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Operations

Is it time to pass along a coronavirus surcharge to customers?

Some operators are trying it, but consumers do not seem to support the move.
Harold's Chicken Shack Chicago
Photograph: Shutterstock

There’s no question that, for restaurants, the cost of doing business has increased amid the coronavirus pandemic.

Rising food prices, increased costs for to-go packaging, third-party delivery fees, protective gear for employees and more have all cut into already-dwindling margins.

What’s less clear, though, is how to make up for those increased costs.

Raise menu prices? Cut staff? A number of restaurants are instead instituting COVID-19 surcharges on each check.

Chicago-based multi-concept operator Lettuce Entertain You Enterprises, for example, recently added a 4% surcharge to delivery and carryout orders at all of its restaurants. The fee can be refunded, however, for any customer who requests it, LEYE President R.J. Melman said in a statement.

“The fees are a necessary step during a time when unanticipated costs have jeopardized the survival of our business,” Melman said. “Our industry has been dramatically impacted as a result of the COVID-19 pandemic forced closures. In addition to the extreme restrictions that have been placed on our dining rooms, we are also facing additional costs of doing business—added expenses for carryout and delivery, providing PPE to employees, executing enhanced sanitation practices and absorbing the greatest increase in food pricing since 1974.”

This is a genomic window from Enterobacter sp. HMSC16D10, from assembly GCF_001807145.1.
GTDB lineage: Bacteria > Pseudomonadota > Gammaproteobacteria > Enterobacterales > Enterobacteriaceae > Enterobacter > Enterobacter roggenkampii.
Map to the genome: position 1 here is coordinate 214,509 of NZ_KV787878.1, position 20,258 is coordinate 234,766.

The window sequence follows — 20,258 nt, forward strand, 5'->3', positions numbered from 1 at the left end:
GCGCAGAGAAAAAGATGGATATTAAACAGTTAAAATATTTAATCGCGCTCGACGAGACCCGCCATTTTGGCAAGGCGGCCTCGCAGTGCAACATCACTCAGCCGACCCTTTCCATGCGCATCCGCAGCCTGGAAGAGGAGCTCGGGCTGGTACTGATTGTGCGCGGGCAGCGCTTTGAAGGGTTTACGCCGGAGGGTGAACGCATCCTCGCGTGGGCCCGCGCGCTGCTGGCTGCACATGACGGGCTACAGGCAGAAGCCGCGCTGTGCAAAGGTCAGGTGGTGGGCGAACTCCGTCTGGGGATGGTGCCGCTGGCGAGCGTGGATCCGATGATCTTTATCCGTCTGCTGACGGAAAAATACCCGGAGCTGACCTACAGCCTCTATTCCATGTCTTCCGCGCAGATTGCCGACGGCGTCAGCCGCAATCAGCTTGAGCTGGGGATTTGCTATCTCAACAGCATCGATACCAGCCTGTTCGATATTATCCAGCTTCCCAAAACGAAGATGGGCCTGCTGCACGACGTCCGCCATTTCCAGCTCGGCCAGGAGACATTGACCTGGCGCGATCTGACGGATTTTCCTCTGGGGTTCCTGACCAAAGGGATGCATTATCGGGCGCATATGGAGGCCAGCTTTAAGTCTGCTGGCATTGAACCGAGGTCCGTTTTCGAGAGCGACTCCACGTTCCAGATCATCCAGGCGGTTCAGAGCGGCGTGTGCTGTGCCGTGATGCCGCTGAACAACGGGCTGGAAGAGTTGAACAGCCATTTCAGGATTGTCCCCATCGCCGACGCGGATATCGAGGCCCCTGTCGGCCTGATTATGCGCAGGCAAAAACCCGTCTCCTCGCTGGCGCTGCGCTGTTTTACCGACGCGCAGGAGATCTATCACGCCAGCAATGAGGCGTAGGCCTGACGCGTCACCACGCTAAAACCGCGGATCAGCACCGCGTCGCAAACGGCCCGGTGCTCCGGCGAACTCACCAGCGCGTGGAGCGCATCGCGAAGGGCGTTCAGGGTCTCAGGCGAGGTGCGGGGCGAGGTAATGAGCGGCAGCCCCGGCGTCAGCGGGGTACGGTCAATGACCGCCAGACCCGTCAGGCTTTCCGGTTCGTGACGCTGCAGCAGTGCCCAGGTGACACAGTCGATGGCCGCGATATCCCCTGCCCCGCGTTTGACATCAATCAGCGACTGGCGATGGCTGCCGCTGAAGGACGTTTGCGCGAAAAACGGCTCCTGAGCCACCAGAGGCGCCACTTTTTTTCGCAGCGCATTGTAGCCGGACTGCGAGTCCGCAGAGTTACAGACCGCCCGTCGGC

Operators may want to look at other ways of boosting revenue outside of a surcharge, which can draw consumer backlash and lead to a drop in traffic, said Rich Shank, vice president of Research and Insights at Restaurant Business sister company Technomic.

“It’s always a risk to advertise raising prices and that’s what a surcharge does,” Shank said. “A restaurant will be better served by doing their homework on what current items are undervalued on their menu from a consumer perception standpoint and targeting those items for increases and running a trade-off analysis that assumes you will force some percentage of customers to trade-down to cheaper products in order to make sure that the register rings up in their favor at the end of the day.”

Just 31% of consumers surveyed by Technomic said they “find it acceptable” that restaurants would tack on a coronavirus surcharge, while 38% said it is reasonable for restaurants to raise their menu prices for added COVID-19-associated costs. Meanwhile, 32% of those surveyed said they would visit a different restaurant rather than pay a COVID-19 surcharge.

Earlier this month, Kiko Japanese Steakhouse & Sushi Lounge in West Plains, Mo., added a surcharge to compensate for rising meat costs. It received a great deal of consumer backlash and quickly removed the surcharge, opting instead to increase menu prices.

“Recently our employees been getting harassed,” the restaurant wrote on Facebook. “Please understand we are not doing this to take advantage of you guys! We are doing this hoping we can adjust the surcharge weekly rather than just raise all of our prices on our menu due to increased prices from our supplier … Therefore we will take the surcharge off from our system & we truly apologize, we have to raise all of our prices!”

Chicago-based Harold’s Chicken faced so much criticism of its coronavirus surcharge on social media that it ended the charge on the same day it was announced.

“We have listened to our customers and apologize for any discomfort we have caused anyone,” Harold’s Chicken on Broadway wrote on Facebook. “Harold’s Chicken on Broadway will remove any COVID-19 surcharges immediately. We are in this together and will survive together.”

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